Deciding whether to buy or sell a property is the biggest financial decision many people make, so overlooking the GST implications of property transactions can be an expensive mistake.
When entering into a property transaction, both purchaser and vendor need to consider whether or not they should be registered for GST in respect of the transaction. Determining this ultimately comes down to whether the person is completing the transaction in the course or furtherance of a “taxable activity”.
The GST Act defines a “taxable activity” as any activity which is carried on continuously or regularly and involves, or is intended to involve, the supply of goods and services to another person for a consideration. Importantly, the activity does not have to be carried on for the purpose of making a profit, hence a person could be carrying on a “taxable activity” for GST purposes even though the activity would not constitute a “business” in the ordinary sense.
In relation to property transactions, the concept of a “taxable activity” is particularly relevant where the property is purchased and re-sold in a short period of time, especially if subdivision or development work is involved.
The landmark case on what amounts to a “taxable activity” in relation to property is the Court of Appeal’s decision in Newman v C of IR. Newman was a GST registered builder who completed a one-off subdivision involving splitting a single section into two, including some electrical and drainage work. The IRD ruled that the subdivision and subsequent sale of the property was a “taxable activity” and assessed Newman for GST on the sale. The case ended up going all the way to the Court of Appeal and the Court overturned the IRD’s assessment, ruling that the subdivision could not be regarded as a continuous or regular activity and therefore Newman was not carrying on a “taxable activity” in respect of the property.
In their judgment, the Court of Appeal took an overall view of the activity to determine that it was not repeated continuously or regularly, i.e. it was a one-off. The minimal development work was also considered relevant.
The IRD were forced to change their stance as a result of the Newman decision, releasing a policy statement expressing the view that a subdivision of land into two, involving no development work, will not by itself amount to a “taxable activity”. Although the statement did note that a “taxable activity” would be more likely to arise if a greater number of lots were created, the development work was more extensive, or there was a greater commitment of time and money to the project.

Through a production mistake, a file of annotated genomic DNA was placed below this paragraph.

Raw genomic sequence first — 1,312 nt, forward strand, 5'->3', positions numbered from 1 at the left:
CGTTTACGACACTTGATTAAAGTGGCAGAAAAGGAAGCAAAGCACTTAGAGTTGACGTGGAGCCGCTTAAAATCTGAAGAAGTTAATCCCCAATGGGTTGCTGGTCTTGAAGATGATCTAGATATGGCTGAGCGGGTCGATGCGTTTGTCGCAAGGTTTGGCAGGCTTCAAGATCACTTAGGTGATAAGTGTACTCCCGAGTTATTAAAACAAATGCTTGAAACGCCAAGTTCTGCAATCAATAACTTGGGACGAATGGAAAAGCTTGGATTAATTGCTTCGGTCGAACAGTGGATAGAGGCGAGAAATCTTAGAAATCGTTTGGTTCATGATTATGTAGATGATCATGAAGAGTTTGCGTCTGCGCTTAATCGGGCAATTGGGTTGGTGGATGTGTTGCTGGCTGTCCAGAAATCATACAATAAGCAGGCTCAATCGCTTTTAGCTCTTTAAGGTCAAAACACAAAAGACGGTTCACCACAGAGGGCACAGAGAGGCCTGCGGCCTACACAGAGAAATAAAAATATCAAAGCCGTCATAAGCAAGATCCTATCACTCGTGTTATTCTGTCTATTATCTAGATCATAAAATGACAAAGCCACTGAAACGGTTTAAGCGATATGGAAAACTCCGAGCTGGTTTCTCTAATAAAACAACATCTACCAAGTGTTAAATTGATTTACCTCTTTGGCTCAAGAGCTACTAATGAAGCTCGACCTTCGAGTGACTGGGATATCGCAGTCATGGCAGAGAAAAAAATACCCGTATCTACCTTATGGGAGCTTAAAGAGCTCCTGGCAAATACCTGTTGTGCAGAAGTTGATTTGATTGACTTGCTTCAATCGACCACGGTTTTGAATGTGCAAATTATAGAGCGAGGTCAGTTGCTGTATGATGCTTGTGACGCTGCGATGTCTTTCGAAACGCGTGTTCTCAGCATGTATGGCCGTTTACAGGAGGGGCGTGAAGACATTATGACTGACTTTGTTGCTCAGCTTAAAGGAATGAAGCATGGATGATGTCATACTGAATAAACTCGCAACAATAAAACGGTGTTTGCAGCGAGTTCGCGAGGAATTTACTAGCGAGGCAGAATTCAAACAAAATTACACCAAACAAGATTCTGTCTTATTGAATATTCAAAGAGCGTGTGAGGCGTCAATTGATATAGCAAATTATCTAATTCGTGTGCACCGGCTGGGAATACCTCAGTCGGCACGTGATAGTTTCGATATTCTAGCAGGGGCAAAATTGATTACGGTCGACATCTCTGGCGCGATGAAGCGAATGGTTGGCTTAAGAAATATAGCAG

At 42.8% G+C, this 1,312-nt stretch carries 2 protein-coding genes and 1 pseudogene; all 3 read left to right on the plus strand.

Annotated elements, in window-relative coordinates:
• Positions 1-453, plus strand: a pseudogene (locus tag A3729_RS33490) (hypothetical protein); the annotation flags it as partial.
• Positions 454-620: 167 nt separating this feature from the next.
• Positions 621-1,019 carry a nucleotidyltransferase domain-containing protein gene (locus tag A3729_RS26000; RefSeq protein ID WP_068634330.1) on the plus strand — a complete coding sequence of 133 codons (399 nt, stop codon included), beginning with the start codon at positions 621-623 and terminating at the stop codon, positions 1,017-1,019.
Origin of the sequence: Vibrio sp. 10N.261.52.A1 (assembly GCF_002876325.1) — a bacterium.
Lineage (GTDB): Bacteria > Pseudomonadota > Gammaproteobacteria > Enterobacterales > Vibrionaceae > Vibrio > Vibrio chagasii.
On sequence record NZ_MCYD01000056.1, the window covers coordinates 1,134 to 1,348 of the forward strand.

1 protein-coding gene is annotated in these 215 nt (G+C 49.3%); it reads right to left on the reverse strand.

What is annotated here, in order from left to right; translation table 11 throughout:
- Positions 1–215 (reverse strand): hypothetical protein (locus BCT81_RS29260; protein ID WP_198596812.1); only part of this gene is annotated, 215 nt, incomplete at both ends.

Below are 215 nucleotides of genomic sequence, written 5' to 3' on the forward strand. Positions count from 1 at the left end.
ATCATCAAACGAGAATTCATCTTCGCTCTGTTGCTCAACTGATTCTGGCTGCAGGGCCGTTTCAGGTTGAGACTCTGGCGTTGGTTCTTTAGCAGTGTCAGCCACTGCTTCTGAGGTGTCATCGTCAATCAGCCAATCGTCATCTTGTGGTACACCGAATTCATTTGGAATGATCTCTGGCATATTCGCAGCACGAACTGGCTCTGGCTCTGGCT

Despite the established principles, there appears to be a muddying of the waters in recent times as to the meaning of “taxable activity”. The IRD are now increasingly challenging the GST status of un-registered vendors when the purchaser makes a second-hand goods GST claim in respect of the property purchase. A second-hand goods GST claim is generally available when a GST registered purchaser buys from an un-registered vendor.
In some cases it appears the IRD are alleging a “taxable activity” exists in simple buy and sell transactions within a short time frame. Conversely, we sometimes see situations in which the IRD will seek to deny GST refunds on the basis that the taxpayer does not conduct a “taxable activity”.
The confusion around what comprises a “taxable activity” was recently exacerbated by the High Court in the recent case of YL NZ Investments v Louise Ling. The case involved a GST registered purchaser successfully claiming a breach of warranty by the vendor, as the vendor had warranted in the sale agreement that she was not GST registered. But she was retrospectively registered by the IRD after the transaction was completed.
While not directly relevant to the issue in the case, the Judge expressed the view that the vendor was “clearly carrying on a taxable activity” when she had merely bought and sold a property in a short period of time. The comment directly contradicts both the Newman principle and IRD’s policy, under which a one-off buy and sell transaction is not enough for a “taxable activity” to arise.
The IRD’s basis for deciding the vendor had a “taxable activity” is not known, although hopefully they considered more than the fact the property was bought and sold in quick succession.
The YL NZ Investments case also highlights the onus on vendors to ensure they correctly state their GST status on the sale and purchase agreement, or include an appropriate contractual remedy in the event that their GST status is overturned by the IRD.
To avoid an unexpected GST bill or lawsuit, vendors and purchasers should be fully aware of the GST implications of every property transaction they enter into and take steps to ensure they are appropriately protected in the event their GST status is challenged by IRD.
The comments in this article of a general nature and should not be relied on for specific cases. Taxpayers should seek specific advice.